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Chipmakers bank on 'white knights' to move up the ladder

By Ma Si | China Daily | Updated: 2019-07-30 09:46
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A worker checks the status of assembled semiconductors at a factory in Southwest China's Chongqing municipality. [Photo/Xinhua]

Experts: More steps needed to boost financing for equipment segment

More capital is needed to bolster the development of chip manufacturing in China, as the nation strives to reduce reliance on foreign technologies in case of a wider US export ban on the sector, investors and analysts said.

Ding Wenwu, president of China Integrated Circuit Industry Investment Fund Co Ltd, said currently, money is flowing into the chip design segment, which has a lower technological threshold and quick investment returns, but more efforts are needed to bankroll the chip material, equipment and manufacturing segments.

"Currently, investors are interested in the chip industry, but it is important to ensure the right investment direction. It is important not to put all the money into semiconductor design. China is lagging behind advanced countries in chip material, equipment and manufacturing, all of which need heavy resource inputs," Ding said.

According to him, only with a balanced growth in all of the above areas can China's domestic semiconductor industry achieve sustainable development. The China Integrated Circuit Industry Investment Fund Co Ltd was established in 2014 with its first phase of capital exceeding 138.7 billion yuan ($20.2 billion) from State and private investors. The fund is now raising the second round of capital.

Ding's comments came after China's chip industry notched up impressive strides in the past decade. In 2018, the country's indigenous chip sector recorded 653.2 billion yuan in sales revenue, up 20.7 percent from a year earlier, faster than the global average, data from the China Semiconductor Industry Association show.

But as the world's largest semiconductor market, China still spends more on importing chips than it does on crude oil imports in recent years. In 2018, its chip imports exceeded $300 billion for the first time, up from $260 billion in 2017, according to data from the Ministry of Industry and Information Technology.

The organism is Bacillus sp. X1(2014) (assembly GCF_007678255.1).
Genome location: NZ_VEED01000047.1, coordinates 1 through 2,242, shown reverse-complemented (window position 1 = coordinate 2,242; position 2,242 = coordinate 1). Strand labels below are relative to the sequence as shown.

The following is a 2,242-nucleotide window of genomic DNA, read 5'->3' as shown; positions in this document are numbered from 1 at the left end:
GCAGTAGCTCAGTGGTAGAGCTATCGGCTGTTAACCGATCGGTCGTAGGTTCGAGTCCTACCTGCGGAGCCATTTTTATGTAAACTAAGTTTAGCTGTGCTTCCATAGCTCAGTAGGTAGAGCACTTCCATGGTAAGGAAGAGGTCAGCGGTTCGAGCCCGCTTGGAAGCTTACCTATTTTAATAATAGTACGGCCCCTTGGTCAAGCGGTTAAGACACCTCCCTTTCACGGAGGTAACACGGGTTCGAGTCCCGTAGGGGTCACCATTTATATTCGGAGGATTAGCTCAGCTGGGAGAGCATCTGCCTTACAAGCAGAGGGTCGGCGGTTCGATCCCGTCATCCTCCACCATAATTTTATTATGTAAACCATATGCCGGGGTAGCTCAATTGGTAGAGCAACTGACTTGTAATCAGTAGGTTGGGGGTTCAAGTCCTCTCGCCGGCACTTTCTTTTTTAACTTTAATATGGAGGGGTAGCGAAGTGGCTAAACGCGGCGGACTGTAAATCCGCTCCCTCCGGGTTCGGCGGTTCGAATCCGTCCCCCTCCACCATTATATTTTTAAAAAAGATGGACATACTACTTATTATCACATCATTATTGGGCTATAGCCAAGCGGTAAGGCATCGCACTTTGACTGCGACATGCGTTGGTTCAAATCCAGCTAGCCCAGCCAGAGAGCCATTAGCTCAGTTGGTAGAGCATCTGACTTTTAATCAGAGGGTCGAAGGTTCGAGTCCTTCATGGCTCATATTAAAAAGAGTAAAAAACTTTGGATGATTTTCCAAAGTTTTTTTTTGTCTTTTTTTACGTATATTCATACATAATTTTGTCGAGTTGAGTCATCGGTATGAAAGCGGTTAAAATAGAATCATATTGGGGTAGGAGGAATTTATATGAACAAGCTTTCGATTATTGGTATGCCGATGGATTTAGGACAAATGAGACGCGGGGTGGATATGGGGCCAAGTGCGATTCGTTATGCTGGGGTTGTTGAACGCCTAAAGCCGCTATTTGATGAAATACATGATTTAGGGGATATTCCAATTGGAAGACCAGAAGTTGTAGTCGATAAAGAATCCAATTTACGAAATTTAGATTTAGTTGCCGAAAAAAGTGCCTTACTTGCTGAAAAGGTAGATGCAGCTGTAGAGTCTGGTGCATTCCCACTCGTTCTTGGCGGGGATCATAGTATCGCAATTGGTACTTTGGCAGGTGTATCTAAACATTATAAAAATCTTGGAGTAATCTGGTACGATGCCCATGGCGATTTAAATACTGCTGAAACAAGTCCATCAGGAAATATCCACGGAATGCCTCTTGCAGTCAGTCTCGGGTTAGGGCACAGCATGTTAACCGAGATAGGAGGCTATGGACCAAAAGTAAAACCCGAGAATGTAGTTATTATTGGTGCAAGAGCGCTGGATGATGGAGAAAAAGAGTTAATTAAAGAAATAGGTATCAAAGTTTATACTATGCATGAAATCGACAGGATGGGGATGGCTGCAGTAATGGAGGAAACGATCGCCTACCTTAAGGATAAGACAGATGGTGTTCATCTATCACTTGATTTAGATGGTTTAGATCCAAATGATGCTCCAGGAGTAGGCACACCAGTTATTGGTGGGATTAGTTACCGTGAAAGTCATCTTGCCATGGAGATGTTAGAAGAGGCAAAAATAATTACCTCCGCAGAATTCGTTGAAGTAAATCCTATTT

Diao Shijing, co-president of Tsinghua Unigroup, the leading chipmaker in China, said semiconductor manufacturing is highly capital-intensive and requires superlong investment cycles.

"The government should help attract more money into chip manufacturing and let investors know that it is a profitable business, though it is not like chip design where money comes and goes faster," said Diao, who was also a former senior official with the Ministry of Industry and Information Technology, the country's top industry regulator.

The homegrown industry's efforts to make some high-end processors for computers, servers and other electronic products was also put into the spotlight after Chinese telecom major Huawei Technologies Co was banned in May from buying US technologies without special government approval.

Huang Qing, China managing director of Walden International, a US venture capital company focused on cross-border investments, said there are many weak points in China's chip industry including raw materials, equipment and chip design tools.

Manufacturing is the core of a semiconductor, but so far China has made no contributions to Moore's Law, a key rule that has affected the integrated circuit sector for a long time, Huang said.

But as the US government moves to tighten control of key technologies including premium processors, China is facing an unprecedented opportunity to build up its chip capabilities.

China has the world's leading system integration companies in mobile phones, 5G communications, security and other areas. They traditionally tend to cooperate with European and US suppliers. But as the US government moves to impose export controls on Chinese technology firms, they have begun to feel the urgency of working with domestic semiconductor companies, Huang said.

"By serving such tech giants, Chinese chip companies have an unprecedented opportunity to grow into global players," Huang said, adding that the country now consumes more than half of the world's semiconductors.

Sun Yingtong, chairman of Nationz Technologies Inc, a major chip company in China, said talent is what the industry lacks the most. "We don't have enough people, not just those who excel in semiconductor technologies, but also those who have an innovative mind and are willing to spend years on research and development of projects.

"Openness is the soul of the semiconductor industry," Sun said. "Despite the sophisticated international situation, we still need to have an open and inclusive mind. No matter what happens, we have to work hard to make ourselves leaders in technologies."

Nationz is a top supplier of semiconductors in the electronic banking market, and one of the top three suppliers of integrated circuit chips to all government issued ID cards and travel documents.

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